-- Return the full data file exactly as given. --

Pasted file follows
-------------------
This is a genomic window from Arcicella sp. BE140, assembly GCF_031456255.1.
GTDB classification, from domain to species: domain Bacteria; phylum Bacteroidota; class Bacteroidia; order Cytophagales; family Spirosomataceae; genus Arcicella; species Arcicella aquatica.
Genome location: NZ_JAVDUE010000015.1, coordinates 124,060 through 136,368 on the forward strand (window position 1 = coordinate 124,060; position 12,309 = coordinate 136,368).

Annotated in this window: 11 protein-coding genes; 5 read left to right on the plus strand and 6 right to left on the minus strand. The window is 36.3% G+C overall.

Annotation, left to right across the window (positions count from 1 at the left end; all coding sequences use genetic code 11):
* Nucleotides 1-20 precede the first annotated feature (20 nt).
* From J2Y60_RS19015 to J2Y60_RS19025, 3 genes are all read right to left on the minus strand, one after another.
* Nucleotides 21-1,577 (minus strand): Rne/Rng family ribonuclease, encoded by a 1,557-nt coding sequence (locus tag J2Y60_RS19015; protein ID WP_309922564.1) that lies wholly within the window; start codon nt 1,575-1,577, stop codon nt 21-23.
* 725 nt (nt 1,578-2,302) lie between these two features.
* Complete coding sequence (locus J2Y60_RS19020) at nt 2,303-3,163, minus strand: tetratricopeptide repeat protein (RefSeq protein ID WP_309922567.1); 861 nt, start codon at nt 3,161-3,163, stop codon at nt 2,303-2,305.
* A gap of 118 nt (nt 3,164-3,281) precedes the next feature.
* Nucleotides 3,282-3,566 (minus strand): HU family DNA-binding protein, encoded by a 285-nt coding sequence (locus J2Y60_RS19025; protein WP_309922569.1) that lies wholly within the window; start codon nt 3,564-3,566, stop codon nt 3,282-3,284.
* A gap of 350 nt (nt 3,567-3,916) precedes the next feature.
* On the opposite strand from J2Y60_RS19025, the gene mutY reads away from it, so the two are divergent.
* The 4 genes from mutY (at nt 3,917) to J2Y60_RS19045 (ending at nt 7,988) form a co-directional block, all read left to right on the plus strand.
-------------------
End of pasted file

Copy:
This is a genomic window from Arcicella sp. BE140, assembly GCF_031456255.1.
GTDB classification, from domain to species: domain Bacteria; phylum Bacteroidota; class Bacteroidia; order Cytophagales; family Spirosomataceae; genus Arcicella; species Arcicella aquatica.
Genome location: NZ_JAVDUE010000015.1, coordinates 124,060 through 136,368 on the forward strand (window position 1 = coordinate 124,060; position 12,309 = coordinate 136,368).

Annotated in this window: 11 protein-coding genes; 5 read left to right on the plus strand and 6 right to left on the minus strand. The window is 36.3% G+C overall.

Annotation, left to right across the window (positions count from 1 at the left end; all coding sequences use genetic code 11):
* Nucleotides 1-20 precede the first annotated feature (20 nt).
* From J2Y60_RS19015 to J2Y60_RS19025, 3 genes are all read right to left on the minus strand, one after another.
* Nucleotides 21-1,577 (minus strand): Rne/Rng family ribonuclease, encoded by a 1,557-nt coding sequence (locus tag J2Y60_RS19015; protein ID WP_309922564.1) that lies wholly within the window; start codon nt 1,575-1,577, stop codon nt 21-23.
* 725 nt (nt 1,578-2,302) lie between these two features.
* Complete coding sequence (locus J2Y60_RS19020) at nt 2,303-3,163, minus strand: tetratricopeptide repeat protein (RefSeq protein ID WP_309922567.1); 861 nt, start codon at nt 3,161-3,163, stop codon at nt 2,303-2,305.
* A gap of 118 nt (nt 3,164-3,281) precedes the next feature.
* Nucleotides 3,282-3,566 (minus strand): HU family DNA-binding protein, encoded by a 285-nt coding sequence (locus J2Y60_RS19025; protein WP_309922569.1) that lies wholly within the window; start codon nt 3,564-3,566, stop codon nt 3,282-3,284.
* A gap of 350 nt (nt 3,567-3,916) precedes the next feature.
* On the opposite strand from J2Y60_RS19025, the gene mutY reads away from it, so the two are divergent.
* The 4 genes from mutY (at nt 3,917) to J2Y60_RS19045 (ending at nt 7,988) form a co-directional block, all read left to right on the plus strand.